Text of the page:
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Publisher\Editor Don Canaan

                      Oct. 17, 1996 V4, #189
All the News the Big Guys Missed

Who Leaked Syria Threat?

The head of the Research Division of Military Intelligence appeared before the Knesset Subcommittee on Intelligence, and testified Syria may soon take military measures against Israel.

Chaim Falk, chairman of the Youth Wing of the National Religious Party, demanded that the Knesset Foreign Affairs and Defense Committee, begin an investigation to find out who leaked this testimony to the press.

Sharansky Beats World Chess Champion

World champion chess-player Garry Kasparov arrived in Israel this week for the purpose of establishing a chess academy. Tuesday, he played 25 simultaneous matches, usually taking less than one second for each move. He won 18, came to four stalemates, and lost three - one to Minister of Commerce Natan Sharansky. Kasparov stormed out of the room after the three-hour match.

"My strategy was to keep a strong defense and then go on the attack," said Sharansky, who added that during his nine years in Soviet prisons he would often review chess moves in his head. When the Minister learned that he would receive a computer for beating the world champion, he laughed and exclaimed, "Oh, no! I just bought one two days ago."

U.S. Hides Holocaust Gold From Relatives

By Breck Ardery (VOA-New York)

Six survivors of the Nazi Holocaust testified in New York City Wednesday they have been unable to claim assets deposited by their dead relatives in Swiss banks.

A hearing was held by U.S. Sen. Alfonse d'Amato (R-NY), chairman of the Senate Banking Committee, which is investigating allegations that Swiss banks hold billions of dollars in assets that were deposited in the 1930s and early 1940s by victims of the Holocaust.

Children of those victims told the hearing that they have been unsuccessful in attempts to recover the assets.

D'Amato charged the Federal Reserve Bank of New York may be hanging onto as much as two tons of gold that belonged to German Jews and other victims of World War 2.

Nazi hunter and Nobel laureate Eli Wiesel said revelations by the Banking Committee made it clear that the Nazis had monetary incentives for genocide. "Now we know that financial considerations were also part of the equation," he said. "They wanted Jewish money. It came down to money. And in a strange way this makes their crimes more despicable, more monstrous."

Leon Levy, president of the American Council of Jewish Organizations, said the situation should be rectified. "It is only right and proper that the two tons of gold resting in the Federal Reserve Bank here in New York should be released to the World Jewish Restitution Organization for the help of Jewish survivors," he said.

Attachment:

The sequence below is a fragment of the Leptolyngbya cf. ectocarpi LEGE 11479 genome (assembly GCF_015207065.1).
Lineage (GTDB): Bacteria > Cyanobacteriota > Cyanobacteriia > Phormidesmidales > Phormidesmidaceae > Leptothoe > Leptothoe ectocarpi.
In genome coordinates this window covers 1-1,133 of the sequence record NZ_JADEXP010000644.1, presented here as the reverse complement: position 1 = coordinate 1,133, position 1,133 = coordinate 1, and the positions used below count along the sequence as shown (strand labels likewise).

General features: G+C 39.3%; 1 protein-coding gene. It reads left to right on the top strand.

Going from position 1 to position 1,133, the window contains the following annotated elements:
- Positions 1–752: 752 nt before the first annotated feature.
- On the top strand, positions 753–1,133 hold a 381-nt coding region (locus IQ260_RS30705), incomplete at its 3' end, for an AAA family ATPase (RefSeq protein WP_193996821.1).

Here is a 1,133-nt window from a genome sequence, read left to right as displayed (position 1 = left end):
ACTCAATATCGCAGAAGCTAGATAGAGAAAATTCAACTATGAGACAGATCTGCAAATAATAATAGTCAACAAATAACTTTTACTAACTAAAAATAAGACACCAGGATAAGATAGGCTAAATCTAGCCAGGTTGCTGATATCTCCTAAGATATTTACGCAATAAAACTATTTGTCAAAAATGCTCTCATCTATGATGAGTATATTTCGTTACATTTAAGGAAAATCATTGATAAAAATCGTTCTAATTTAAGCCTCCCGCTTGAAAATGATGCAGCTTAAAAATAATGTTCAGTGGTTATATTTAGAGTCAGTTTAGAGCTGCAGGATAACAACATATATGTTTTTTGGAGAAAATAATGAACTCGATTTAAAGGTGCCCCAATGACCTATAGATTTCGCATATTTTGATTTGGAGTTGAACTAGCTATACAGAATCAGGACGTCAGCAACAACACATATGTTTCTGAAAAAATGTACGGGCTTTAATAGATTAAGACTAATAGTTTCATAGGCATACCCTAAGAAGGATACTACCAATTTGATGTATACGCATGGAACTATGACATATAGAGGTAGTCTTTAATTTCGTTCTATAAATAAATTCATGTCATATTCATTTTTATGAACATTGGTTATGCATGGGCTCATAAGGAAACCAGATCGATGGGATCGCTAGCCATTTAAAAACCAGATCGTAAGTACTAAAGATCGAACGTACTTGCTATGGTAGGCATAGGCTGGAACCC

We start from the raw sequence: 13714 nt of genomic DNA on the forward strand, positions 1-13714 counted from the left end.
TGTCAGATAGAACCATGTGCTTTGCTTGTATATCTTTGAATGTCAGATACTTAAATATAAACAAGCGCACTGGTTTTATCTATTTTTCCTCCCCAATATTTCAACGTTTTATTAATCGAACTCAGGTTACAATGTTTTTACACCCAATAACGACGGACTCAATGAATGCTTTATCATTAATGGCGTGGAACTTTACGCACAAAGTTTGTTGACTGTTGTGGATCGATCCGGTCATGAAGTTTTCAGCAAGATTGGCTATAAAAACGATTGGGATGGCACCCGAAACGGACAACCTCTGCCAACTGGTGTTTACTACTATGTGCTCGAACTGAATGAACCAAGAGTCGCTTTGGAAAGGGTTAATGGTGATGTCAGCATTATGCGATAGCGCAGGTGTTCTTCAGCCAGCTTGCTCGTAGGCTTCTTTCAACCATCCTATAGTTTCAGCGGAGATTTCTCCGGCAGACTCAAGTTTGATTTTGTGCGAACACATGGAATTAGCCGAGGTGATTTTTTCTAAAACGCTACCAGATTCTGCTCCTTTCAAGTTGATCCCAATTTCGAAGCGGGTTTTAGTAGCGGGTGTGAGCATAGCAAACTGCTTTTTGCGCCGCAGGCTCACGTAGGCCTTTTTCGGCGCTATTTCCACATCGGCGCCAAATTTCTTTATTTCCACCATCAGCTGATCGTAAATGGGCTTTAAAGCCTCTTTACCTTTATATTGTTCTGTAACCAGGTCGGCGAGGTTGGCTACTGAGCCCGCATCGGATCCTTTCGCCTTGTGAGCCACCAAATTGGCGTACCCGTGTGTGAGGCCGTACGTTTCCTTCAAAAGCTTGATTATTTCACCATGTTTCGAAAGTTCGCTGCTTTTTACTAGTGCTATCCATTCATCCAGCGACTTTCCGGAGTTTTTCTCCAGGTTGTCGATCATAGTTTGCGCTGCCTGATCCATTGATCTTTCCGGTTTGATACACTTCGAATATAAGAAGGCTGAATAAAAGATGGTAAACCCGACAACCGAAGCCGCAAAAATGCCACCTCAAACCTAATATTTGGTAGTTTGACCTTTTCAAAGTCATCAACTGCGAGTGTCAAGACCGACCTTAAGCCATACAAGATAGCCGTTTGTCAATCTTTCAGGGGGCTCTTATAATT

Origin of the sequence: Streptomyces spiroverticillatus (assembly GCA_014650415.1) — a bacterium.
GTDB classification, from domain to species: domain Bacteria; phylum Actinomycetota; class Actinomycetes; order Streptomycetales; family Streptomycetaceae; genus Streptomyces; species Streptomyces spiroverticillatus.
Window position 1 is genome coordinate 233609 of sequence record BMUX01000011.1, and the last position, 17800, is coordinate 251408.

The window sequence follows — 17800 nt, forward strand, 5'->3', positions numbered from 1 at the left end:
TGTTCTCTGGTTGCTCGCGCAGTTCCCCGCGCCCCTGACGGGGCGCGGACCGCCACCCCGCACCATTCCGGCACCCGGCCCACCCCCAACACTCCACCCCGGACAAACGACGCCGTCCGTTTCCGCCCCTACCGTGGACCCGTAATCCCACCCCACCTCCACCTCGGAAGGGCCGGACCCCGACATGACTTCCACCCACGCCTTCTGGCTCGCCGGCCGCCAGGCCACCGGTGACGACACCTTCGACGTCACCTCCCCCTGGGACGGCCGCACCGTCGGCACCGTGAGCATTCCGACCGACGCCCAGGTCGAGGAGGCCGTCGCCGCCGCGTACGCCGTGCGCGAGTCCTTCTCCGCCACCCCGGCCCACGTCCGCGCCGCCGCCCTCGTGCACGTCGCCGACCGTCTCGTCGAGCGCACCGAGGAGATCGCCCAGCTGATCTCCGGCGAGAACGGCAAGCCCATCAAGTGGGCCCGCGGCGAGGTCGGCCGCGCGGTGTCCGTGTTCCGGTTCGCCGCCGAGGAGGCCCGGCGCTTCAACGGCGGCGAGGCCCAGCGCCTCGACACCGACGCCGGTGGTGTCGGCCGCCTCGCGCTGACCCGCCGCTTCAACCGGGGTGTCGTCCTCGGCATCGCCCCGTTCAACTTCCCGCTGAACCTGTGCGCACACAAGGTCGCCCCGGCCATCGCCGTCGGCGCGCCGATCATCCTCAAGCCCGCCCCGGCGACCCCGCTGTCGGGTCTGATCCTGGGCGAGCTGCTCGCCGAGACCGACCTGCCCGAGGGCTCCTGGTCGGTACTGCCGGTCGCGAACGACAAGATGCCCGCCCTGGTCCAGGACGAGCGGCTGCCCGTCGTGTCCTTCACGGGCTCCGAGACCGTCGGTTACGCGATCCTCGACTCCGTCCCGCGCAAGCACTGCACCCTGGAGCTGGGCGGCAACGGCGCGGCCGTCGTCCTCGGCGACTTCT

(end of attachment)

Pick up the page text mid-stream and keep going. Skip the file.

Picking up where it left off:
One 70-year-old woman who was born in Poland said she had gone to Switzerland twice to try and claim money her father had put in a bank before giving up. She said that even though she had her father's bank book and had collected $10,000 from a British bank, the Swiss banks dismissed her claim and demanded a death certificate.

"I asked him, how can I have a death certificate? I have to find Hitler," said Estelle Sapir. "The Swiss were so arrogant to me, especially the bankers." The last time she went to Switzerland was 1957.

Rose Spitz, who was born in Czechoslovakia in 1923, said her father told her he had set up a dowry for her in a Swiss bank. After she was freed from the Auschwitz death camp, she returned to her home and found Swiss banking papers that detailed an account worth $5 million. The bank denies her claim, she said. Can you imagine? They are using my money for 50 years, for 70 years."

"These people have been faced with incredible things. The Swiss banks say, 'Give us a death certificate.' Can you believe this? Can you believe that someone is a victim in a concentration camp and then an heir comes forward and they say, 'Well, give us a death certificate to prove that your loved one was killed.' That is just preposterous," d'Amato said.

Jewish groups say Swiss banks may be holding as much as $7 billion of assets and interest belonging to Holocaust victims. So far, Swiss banks say they have identified only about $32 million in such assets.

The Swiss Bankers Association says it understands the problem and recently cooperated with the World Jewish Congress to establish a panel to investigate the matter. However, d'Amato noted that the panel has five years to complete its inquiry, and he pointed out that many of the claimants are already in their 80s. The senator said his committee will continue to insist that Swiss banks provide a full and complete accounting of assets that may belong to Holocaust survivors.

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